Dawn Land


Ten thousand years ago, in what would one day be known as North America, Young Hunter set out on an epic quest to overcome the Stone Giants who were terrorizing his people. Pitted against creatures of legend, Young Hunter journeyed to the innermost heart of his own humanity, even meeting the very gods of the land. He was entrusted with his tribe's most dangerous secret, a weapon that would change mankind forever.

Inspired by the classic Joseph Bruchac novel, Will Davis brings a ...

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Ten thousand years ago, in what would one day be known as North America, Young Hunter set out on an epic quest to overcome the Stone Giants who were terrorizing his people. Pitted against creatures of legend, Young Hunter journeyed to the innermost heart of his own humanity, even meeting the very gods of the land. He was entrusted with his tribe's most dangerous secret, a weapon that would change mankind forever.

Inspired by the classic Joseph Bruchac novel, Will Davis brings a timeless story to life, as the lore of old spawns a thrilling new kind of graphic novel. Drawing from the enduring creation myths of the Abenaki nation, Dawn Land immerses readers in Young Hunter's vision quest and offers a fresh perspective on the Native American experience.

A compelling first novel by nationally known Native American storyteller Joseph Bruchac. An action-packed adventure story spun in authentic native oral tradition, Dawn Land unfolds about ten thousand years ago, in the area now known as New England. A shadow is crossing over the land, and the village's finest son must meet the threat.

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Editorial Reviews

Publishers Weekly
Adapted from Bruchac's 1993 prose novel, this lengthy fable, set in ancient times and apparently inspired by Abenaki folklore, concerns a young Native American hunter (called Young Hunter) who goes out to seek vengeance after his village is attacked by man-eating giants. Eventually, he's given the secret of using a bow and arrow, saves the day, and gets the girl (she's from another tribe, so her speech is represented as abstract squiggles). There's something curiously off about the tone of Bruchac's story: it's too deliberately paced to work as a folk tale, too otherworldly to work as straightforward narration, and his characters are saddled with leaden direct-to-video dialogue like "The twisting inside of him is strong. I see something coming from this that will make our people weep." Davis's rugged, heavily stylized artwork is much more effective; his painterly landscapes carry a lot of the book's scene-setting, and he gives its many long silent passages a lush and meditative tone. He also pulls off a few remarkable set-pieces, especially one where Young Hunter discovers a cave painting. Still, the story suffers from muddled storytelling. Illus.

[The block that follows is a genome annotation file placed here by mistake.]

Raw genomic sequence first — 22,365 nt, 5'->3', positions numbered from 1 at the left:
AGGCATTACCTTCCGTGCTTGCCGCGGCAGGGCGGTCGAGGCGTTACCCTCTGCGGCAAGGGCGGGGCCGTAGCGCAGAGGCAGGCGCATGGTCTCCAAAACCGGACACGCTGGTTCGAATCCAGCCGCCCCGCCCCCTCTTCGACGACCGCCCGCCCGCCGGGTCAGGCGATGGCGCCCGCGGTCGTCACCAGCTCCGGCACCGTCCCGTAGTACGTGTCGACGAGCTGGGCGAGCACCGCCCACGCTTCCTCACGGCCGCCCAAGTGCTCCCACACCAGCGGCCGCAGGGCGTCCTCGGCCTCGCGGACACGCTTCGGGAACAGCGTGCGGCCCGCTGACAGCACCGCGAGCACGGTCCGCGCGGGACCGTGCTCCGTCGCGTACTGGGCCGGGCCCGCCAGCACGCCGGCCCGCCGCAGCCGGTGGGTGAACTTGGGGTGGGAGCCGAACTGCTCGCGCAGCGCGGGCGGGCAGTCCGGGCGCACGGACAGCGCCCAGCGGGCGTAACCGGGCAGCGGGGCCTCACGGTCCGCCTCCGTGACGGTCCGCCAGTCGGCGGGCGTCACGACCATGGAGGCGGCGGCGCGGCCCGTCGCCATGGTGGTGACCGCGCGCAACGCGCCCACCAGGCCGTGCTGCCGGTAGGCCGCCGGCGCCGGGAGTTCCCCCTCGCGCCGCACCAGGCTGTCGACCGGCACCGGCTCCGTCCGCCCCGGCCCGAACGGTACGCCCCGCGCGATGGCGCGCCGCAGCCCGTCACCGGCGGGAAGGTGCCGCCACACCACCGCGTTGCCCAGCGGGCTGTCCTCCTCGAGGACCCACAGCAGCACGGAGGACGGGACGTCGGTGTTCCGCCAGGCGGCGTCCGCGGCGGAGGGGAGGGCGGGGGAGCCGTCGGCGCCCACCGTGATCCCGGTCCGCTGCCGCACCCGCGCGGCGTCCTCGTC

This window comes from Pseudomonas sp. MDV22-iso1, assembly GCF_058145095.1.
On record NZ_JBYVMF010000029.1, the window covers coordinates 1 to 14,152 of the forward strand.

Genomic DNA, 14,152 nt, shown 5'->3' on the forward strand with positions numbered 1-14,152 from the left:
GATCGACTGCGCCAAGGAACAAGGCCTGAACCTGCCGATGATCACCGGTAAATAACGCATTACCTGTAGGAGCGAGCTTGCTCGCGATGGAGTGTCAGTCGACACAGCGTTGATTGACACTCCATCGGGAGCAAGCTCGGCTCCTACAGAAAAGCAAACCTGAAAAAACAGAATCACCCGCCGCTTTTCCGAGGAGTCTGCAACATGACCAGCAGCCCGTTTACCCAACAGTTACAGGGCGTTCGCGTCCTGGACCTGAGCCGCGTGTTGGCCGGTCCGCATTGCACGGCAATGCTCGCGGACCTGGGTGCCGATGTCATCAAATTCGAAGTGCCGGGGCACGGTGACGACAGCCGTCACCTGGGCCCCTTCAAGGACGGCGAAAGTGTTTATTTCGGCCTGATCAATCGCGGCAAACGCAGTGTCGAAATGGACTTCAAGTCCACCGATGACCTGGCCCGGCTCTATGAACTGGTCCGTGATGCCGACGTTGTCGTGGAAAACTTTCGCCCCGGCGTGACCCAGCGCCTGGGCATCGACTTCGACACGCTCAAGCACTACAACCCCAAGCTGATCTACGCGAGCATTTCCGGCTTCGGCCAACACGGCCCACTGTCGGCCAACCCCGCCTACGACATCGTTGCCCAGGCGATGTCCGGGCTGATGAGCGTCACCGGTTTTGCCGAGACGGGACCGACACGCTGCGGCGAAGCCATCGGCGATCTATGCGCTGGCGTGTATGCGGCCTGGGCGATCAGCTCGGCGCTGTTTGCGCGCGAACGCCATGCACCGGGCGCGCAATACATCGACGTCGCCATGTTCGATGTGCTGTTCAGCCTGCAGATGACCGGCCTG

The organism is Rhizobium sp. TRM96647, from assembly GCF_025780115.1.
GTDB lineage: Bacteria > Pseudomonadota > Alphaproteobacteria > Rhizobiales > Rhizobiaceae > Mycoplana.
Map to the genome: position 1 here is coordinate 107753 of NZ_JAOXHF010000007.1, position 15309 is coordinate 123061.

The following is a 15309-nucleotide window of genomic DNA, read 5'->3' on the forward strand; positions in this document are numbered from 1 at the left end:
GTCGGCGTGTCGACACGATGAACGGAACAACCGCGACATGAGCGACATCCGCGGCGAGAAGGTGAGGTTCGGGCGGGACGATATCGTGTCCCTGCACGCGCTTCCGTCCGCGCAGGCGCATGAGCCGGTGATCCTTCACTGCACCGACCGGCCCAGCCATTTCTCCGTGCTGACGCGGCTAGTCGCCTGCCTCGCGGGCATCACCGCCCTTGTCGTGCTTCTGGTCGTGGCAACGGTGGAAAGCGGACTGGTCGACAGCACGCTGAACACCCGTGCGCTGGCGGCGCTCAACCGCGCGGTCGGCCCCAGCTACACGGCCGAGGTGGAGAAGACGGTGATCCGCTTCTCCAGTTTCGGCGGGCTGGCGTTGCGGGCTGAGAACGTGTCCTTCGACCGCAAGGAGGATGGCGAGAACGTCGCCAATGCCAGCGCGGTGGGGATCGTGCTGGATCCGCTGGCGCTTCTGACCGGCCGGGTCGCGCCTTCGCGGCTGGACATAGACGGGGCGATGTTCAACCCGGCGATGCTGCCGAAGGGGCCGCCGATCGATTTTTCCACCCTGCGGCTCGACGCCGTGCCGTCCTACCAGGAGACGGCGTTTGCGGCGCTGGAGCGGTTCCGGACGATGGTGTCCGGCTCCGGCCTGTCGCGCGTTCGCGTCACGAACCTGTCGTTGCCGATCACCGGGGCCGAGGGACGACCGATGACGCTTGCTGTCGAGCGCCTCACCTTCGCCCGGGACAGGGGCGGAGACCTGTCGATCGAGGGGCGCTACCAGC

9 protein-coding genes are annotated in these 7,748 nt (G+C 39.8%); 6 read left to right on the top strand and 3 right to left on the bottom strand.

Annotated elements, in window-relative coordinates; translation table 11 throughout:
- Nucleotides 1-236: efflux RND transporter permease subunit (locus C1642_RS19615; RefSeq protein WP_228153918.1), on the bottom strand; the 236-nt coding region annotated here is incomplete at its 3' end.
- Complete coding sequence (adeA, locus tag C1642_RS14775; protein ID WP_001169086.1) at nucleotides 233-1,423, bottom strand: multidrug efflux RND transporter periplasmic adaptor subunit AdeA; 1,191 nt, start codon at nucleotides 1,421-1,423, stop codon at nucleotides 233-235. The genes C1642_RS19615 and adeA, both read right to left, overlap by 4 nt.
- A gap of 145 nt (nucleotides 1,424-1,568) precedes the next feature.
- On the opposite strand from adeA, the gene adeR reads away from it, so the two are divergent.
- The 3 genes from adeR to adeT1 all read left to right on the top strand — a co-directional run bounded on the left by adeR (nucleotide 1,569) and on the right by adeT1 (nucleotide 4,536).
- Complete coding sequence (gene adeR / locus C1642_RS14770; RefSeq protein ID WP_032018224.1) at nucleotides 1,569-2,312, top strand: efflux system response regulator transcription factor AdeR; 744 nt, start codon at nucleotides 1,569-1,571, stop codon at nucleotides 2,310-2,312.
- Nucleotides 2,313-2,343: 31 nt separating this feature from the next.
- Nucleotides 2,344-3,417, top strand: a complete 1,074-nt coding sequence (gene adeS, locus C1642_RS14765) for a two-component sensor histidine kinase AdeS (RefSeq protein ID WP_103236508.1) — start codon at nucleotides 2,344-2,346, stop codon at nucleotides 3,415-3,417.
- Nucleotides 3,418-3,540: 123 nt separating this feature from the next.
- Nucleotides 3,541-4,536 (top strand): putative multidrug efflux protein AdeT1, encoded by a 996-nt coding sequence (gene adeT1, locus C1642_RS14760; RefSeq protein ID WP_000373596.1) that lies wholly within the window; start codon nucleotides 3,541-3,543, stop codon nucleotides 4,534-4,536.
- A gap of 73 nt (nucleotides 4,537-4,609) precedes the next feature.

(c) Copyright PWxyz, LLC. All rights reserved.
Publishers Weekly - Publisher's Weekly
Young Hunter, the hero of Native American storyteller Bruchac's first novel, Dawn Land, returns in this slightly disappointing sequel. It is two years since the young warrior saved his tribe, the Only People, by defeating the Ancient Ones, evil giants who crave human flesh. The intervening moons have been so idyllic for Young Hunter and his people that he has begun to forget details of the encounter with the monsters and, indeed, has doubts that it ever happened at all. Now, however, new evil from a dimly remembered past approaches to threaten the Only People once again. Walking Hill, a woolly mammoth wounded by humans as the last Ice Age retreated, has sworn revenge for the loss of his family and for his painful spear wounds. Worse yet, the only Ancient One not killed by Young Hunter revives, determined to avenge the death of his kind. Warned by dreams, the brave young Native must once more defend the Only People. Meanwhile, taking impassive note of the conflict is the river Kwanitewk (aka Connecticut). The story is at its best when it incorporates actual myths from the oral tradition of the Abenaki (from whom Bruchac is descended). The narrative lacks the momentum of Dawn Land, however, so readers familiar with that novel may feel let down, while those new to the series may be confused by allusions to earlier events. (Sept.)